John K. Cooley was the right person to present this close-up of Muammar Qaddafi, for, as I recall, his perceptions of the young Libyan officer at the beginning of his rule were among the best that came to our attention, as we in the State Department labored to interpret Qaddafi to the upper crust of the United States government.
The author's knowledge of Libya predates by many years the arrival of Lieutenant Qaddafi on the political scene and his takeover of what was considered the most backward country of Arab North Africa and its impoverished population. Cooley, a former correspondent for The Christian Science Monitor who now works for the American Broadcasting Company in London, does not pretend that his early experience in the country prepared him for the gyrations of the Qaddafi government, both inside and outside the country, but the author did demonstrate more steadiness and awareness of what was going on than did many of his media colleagues of that period.
This volume may astonish the reader who is unaware of, for example, Qaddafi's fierce advocacy of women's rights, which goes far beyond the boldest demands of dedicated women's libbers; his detestation of Anwar Sadat after years of deification when Qaddafi concluded that Sadat's Arabism was false; and his blame of Kissinger and the US ambassador to Egypt for having undermined Sadat's integrity. Then there are details of Qaddafi's efforts to have Queen Elizabeth II torpedoed in the Mediterranean after Israeli aircraft shot down a Libyan passenger plane over the Sinai Desert. These and other insights into Qaddafi's rages do much to explain the general belief that the Libyan leader was a man of insane impulses. World reaction to his involvement with terrorist groups did not improve his standing abroad, either. Yet, as the author makes clear, Qaddafi, at home during all this, was changing the face of Libya, especially along the Mediterranean coast, where the spreading green blanket of foliage and the clean-cut modern construction of schools, hospitals, and factories now testify that in harnessing the country's wealth he had done and is doing much for its small population.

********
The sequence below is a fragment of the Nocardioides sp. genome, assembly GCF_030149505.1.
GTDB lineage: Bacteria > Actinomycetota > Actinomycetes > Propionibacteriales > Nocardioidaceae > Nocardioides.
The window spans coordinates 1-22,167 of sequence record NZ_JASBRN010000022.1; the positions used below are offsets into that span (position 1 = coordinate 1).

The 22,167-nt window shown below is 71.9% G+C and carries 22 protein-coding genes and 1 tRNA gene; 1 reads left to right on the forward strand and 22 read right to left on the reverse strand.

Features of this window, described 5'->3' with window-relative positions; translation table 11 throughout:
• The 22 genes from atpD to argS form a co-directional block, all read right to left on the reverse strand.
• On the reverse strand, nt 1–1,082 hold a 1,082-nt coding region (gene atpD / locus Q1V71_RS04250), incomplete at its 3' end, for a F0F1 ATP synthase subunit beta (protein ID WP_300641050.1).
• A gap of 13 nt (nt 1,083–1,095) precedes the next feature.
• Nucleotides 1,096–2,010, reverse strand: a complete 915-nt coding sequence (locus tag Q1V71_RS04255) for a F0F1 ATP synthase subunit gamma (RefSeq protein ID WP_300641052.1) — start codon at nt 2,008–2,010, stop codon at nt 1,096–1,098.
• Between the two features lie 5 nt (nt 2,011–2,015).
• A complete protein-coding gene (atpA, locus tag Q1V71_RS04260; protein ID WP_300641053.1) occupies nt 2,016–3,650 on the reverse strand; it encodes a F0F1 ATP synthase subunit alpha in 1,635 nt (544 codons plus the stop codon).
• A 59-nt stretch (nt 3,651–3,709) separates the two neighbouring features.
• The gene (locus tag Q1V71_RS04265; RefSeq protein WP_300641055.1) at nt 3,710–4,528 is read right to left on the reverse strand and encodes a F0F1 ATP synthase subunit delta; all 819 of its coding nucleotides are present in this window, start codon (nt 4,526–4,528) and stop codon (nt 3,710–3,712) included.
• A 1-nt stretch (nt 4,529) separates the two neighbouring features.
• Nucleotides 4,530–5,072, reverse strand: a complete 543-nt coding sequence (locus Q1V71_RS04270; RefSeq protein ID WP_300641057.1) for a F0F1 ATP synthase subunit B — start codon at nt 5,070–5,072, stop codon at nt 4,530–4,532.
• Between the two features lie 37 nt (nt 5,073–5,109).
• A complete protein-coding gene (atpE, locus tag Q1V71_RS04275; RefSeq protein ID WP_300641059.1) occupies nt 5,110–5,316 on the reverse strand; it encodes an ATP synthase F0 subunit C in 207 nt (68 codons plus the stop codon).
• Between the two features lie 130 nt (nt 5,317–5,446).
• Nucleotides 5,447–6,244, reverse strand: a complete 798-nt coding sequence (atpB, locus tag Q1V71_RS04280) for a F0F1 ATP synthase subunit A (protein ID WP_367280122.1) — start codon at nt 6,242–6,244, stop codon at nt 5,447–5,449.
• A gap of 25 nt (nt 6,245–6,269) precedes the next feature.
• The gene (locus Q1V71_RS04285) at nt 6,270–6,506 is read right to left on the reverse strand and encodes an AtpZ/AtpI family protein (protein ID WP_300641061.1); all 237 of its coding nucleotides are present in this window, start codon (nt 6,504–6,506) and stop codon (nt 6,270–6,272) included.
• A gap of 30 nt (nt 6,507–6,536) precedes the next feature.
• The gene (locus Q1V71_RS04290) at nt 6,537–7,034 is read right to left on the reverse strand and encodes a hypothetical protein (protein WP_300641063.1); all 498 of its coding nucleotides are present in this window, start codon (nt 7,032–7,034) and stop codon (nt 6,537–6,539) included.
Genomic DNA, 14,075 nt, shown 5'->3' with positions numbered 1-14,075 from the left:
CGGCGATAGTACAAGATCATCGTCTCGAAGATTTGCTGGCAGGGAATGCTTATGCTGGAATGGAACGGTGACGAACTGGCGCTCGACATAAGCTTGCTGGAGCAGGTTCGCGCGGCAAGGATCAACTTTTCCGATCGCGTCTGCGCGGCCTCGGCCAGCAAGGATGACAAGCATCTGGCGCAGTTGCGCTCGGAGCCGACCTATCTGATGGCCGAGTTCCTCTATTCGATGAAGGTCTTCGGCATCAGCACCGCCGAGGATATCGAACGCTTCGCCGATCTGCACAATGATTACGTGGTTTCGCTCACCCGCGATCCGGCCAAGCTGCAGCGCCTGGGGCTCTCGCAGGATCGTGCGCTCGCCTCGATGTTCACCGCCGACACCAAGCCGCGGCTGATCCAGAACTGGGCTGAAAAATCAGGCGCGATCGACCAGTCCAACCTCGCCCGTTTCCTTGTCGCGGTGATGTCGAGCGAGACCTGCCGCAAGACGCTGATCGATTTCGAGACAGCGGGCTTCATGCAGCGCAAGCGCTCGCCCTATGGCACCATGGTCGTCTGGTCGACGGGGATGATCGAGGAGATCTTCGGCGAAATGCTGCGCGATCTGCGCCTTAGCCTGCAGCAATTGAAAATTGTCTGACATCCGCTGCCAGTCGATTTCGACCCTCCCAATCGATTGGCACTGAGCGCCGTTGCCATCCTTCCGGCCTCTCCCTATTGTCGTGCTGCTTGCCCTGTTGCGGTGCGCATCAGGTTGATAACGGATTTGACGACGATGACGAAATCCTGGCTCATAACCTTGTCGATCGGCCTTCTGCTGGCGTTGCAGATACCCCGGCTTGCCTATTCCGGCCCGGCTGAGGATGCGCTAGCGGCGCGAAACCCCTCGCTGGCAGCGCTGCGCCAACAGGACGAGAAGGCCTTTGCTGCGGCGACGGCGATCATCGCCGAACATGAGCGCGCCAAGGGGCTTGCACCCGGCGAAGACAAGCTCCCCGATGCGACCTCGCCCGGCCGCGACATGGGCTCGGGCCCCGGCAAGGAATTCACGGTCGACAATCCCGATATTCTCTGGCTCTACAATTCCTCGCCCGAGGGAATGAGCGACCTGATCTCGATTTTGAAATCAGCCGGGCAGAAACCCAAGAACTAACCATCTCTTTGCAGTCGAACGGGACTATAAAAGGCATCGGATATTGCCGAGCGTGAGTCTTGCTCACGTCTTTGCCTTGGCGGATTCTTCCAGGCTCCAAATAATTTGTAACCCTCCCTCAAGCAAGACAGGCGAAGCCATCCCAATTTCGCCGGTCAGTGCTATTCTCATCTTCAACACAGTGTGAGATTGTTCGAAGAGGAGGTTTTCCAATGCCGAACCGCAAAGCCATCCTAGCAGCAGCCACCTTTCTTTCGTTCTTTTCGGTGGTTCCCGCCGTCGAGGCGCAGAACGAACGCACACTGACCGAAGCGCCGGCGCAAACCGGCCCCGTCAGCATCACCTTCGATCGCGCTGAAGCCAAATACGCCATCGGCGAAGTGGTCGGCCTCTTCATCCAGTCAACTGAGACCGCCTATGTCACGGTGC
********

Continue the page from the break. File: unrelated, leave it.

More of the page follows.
The author did well not to categorize Qaddafi in a political, theological, or administrative sense, for the Libyan leader is driven by strong impulses in those and every other area that attracts his attention. For the most part Cooley's descriptions of Qaddafi tend to impart the impression that he is well-meaning, erratic, and at times quite dangerous.
The 12 chapters of the book hammer home their particular stories, from the day when Qaddafi's thunderstruck parents heard their son's voice heralding - through the loudspeaker of a minaret - the new Libya which he would create, to Qaddafi's recent maneuvers among the problems of oil ownership.
''Libyan Sandstorm'' is a good book, straightforward and entertaining.